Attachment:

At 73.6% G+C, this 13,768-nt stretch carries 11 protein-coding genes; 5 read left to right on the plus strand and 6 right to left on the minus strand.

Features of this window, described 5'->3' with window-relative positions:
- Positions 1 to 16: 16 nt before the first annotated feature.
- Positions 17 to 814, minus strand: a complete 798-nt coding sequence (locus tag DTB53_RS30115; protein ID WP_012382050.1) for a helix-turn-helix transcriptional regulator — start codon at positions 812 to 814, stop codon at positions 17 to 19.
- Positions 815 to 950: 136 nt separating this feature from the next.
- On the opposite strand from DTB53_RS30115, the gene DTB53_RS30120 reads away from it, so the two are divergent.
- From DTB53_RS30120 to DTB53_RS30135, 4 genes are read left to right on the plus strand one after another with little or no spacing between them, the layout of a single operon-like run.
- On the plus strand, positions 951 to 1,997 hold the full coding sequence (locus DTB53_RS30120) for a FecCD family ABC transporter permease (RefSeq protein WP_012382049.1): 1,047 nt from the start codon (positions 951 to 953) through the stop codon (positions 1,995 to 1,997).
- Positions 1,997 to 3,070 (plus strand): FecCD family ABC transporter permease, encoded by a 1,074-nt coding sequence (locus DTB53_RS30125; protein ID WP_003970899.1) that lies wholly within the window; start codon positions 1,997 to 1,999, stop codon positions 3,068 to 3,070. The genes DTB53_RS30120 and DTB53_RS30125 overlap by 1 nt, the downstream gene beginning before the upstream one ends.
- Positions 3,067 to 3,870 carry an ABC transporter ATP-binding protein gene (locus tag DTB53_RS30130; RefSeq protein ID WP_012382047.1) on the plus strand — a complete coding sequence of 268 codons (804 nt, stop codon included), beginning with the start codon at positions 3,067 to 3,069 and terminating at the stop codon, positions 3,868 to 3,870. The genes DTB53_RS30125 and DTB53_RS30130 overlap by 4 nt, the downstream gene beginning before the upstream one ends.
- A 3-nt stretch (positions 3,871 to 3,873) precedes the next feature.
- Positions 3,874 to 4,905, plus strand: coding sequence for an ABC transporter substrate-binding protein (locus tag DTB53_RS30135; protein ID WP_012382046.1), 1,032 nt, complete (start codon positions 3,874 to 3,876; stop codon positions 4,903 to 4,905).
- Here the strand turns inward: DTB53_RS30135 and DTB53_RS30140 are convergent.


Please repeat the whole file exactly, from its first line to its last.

At 73.6% G+C, this 13,768-nt stretch carries 11 protein-coding genes; 5 read left to right on the plus strand and 6 right to left on the minus strand.

Features of this window, described 5'->3' with window-relative positions:
- Positions 1 to 16: 16 nt before the first annotated feature.
- Positions 17 to 814, minus strand: a complete 798-nt coding sequence (locus tag DTB53_RS30115; protein ID WP_012382050.1) for a helix-turn-helix transcriptional regulator — start codon at positions 812 to 814, stop codon at positions 17 to 19.
- Positions 815 to 950: 136 nt separating this feature from the next.
- On the opposite strand from DTB53_RS30115, the gene DTB53_RS30120 reads away from it, so the two are divergent.
- From DTB53_RS30120 to DTB53_RS30135, 4 genes are read left to right on the plus strand one after another with little or no spacing between them, the layout of a single operon-like run.
- On the plus strand, positions 951 to 1,997 hold the full coding sequence (locus DTB53_RS30120) for a FecCD family ABC transporter permease (RefSeq protein WP_012382049.1): 1,047 nt from the start codon (positions 951 to 953) through the stop codon (positions 1,995 to 1,997).
- Positions 1,997 to 3,070 (plus strand): FecCD family ABC transporter permease, encoded by a 1,074-nt coding sequence (locus DTB53_RS30125; protein ID WP_003970899.1) that lies wholly within the window; start codon positions 1,997 to 1,999, stop codon positions 3,068 to 3,070. The genes DTB53_RS30120 and DTB53_RS30125 overlap by 1 nt, the downstream gene beginning before the upstream one ends.
- Positions 3,067 to 3,870 carry an ABC transporter ATP-binding protein gene (locus tag DTB53_RS30130; RefSeq protein ID WP_012382047.1) on the plus strand — a complete coding sequence of 268 codons (804 nt, stop codon included), beginning with the start codon at positions 3,067 to 3,069 and terminating at the stop codon, positions 3,868 to 3,870. The genes DTB53_RS30125 and DTB53_RS30130 overlap by 4 nt, the downstream gene beginning before the upstream one ends.
- A 3-nt stretch (positions 3,871 to 3,873) precedes the next feature.
- Positions 3,874 to 4,905, plus strand: coding sequence for an ABC transporter substrate-binding protein (locus tag DTB53_RS30135; protein ID WP_012382046.1), 1,032 nt, complete (start codon positions 3,874 to 3,876; stop codon positions 4,903 to 4,905).
- Here the strand turns inward: DTB53_RS30135 and DTB53_RS30140 are convergent.